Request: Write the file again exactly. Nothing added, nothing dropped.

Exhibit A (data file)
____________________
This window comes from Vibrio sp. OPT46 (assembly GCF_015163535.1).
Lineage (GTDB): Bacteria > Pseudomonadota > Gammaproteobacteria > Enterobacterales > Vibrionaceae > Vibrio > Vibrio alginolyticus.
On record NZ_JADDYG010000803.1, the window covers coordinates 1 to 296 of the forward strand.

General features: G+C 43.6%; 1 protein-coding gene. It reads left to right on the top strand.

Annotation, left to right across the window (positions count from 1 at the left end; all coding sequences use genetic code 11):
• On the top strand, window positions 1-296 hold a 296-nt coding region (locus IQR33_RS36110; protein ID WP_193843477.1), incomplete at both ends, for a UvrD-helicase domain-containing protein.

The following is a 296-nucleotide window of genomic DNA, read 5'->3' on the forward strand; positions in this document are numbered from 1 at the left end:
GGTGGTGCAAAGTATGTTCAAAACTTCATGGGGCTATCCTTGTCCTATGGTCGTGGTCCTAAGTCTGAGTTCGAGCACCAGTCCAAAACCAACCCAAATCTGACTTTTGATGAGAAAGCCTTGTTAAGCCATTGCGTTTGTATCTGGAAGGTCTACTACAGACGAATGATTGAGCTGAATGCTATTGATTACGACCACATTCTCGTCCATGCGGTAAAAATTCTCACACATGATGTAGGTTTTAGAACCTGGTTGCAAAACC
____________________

This window comes from Vibrio sp. OPT46 (assembly GCF_015163535.1).
Lineage (GTDB): Bacteria > Pseudomonadota > Gammaproteobacteria > Enterobacterales > Vibrionaceae > Vibrio > Vibrio alginolyticus.
On record NZ_JADDYG010000803.1, the window covers coordinates 1 to 296 of the forward strand.

General features: G+C 43.6%; 1 protein-coding gene. It reads left to right on the top strand.

Annotation, left to right across the window (positions count from 1 at the left end; all coding sequences use genetic code 11):
• On the top strand, window positions 1-296 hold a 296-nt coding region (locus IQR33_RS36110; protein ID WP_193843477.1), incomplete at both ends, for a UvrD-helicase domain-containing protein.

The following is a 296-nucleotide window of genomic DNA, read 5'->3' on the forward strand; positions in this document are numbered from 1 at the left end:
GGTGGTGCAAAGTATGTTCAAAACTTCATGGGGCTATCCTTGTCCTATGGTCGTGGTCCTAAGTCTGAGTTCGAGCACCAGTCCAAAACCAACCCAAATCTGACTTTTGATGAGAAAGCCTTGTTAAGCCATTGCGTTTGTATCTGGAAGGTCTACTACAGACGAATGATTGAGCTGAATGCTATTGATTACGACCACATTCTCGTCCATGCGGTAAAAATTCTCACACATGATGTAGGTTTTAGAACCTGGTTGCAAAACC